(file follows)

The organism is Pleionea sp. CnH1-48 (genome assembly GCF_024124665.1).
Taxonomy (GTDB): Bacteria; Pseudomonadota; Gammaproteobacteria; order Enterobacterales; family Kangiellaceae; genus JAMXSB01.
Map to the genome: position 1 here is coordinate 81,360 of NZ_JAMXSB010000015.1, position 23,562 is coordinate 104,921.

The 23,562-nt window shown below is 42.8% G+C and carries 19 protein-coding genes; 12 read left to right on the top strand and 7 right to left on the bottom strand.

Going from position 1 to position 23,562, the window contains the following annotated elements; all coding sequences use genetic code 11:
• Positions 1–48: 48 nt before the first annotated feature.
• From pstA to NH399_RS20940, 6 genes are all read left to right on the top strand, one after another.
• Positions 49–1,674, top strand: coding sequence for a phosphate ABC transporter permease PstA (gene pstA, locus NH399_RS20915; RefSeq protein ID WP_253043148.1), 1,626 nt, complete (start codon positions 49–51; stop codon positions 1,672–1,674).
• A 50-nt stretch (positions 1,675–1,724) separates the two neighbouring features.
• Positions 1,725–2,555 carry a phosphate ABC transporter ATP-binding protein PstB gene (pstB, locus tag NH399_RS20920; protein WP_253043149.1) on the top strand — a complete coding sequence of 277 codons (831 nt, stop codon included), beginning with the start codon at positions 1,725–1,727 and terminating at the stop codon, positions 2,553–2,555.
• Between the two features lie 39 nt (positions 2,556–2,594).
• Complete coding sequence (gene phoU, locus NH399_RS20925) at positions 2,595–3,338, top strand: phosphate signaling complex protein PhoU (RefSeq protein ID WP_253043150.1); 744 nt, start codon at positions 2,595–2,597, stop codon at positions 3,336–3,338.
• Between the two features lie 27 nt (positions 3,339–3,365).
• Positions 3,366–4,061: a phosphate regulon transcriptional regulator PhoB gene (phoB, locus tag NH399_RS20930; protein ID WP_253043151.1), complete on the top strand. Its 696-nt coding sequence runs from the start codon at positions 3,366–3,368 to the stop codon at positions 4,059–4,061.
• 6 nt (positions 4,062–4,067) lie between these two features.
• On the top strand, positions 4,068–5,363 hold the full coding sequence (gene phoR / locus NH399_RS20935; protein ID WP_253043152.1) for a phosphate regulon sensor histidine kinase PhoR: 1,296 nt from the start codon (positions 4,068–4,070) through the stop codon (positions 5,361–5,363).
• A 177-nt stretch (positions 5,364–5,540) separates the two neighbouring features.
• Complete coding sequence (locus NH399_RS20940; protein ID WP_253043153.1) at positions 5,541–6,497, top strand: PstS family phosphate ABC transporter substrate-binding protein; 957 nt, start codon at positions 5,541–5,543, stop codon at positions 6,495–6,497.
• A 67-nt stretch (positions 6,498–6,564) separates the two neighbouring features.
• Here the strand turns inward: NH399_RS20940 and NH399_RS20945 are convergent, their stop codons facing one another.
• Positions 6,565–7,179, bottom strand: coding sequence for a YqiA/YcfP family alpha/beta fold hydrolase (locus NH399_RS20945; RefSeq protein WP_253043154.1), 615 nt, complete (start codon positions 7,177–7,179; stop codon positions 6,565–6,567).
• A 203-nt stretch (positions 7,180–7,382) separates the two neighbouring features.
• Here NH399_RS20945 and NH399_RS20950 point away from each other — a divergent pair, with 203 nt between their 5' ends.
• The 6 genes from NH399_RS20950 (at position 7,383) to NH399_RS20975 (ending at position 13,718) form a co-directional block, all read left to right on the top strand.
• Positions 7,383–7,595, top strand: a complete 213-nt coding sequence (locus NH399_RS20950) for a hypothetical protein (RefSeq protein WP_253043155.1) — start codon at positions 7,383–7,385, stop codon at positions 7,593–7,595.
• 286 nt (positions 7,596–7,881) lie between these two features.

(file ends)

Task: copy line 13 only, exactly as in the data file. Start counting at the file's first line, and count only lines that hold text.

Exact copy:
• Between the two features lie 27 nt (positions 3,339–3,365).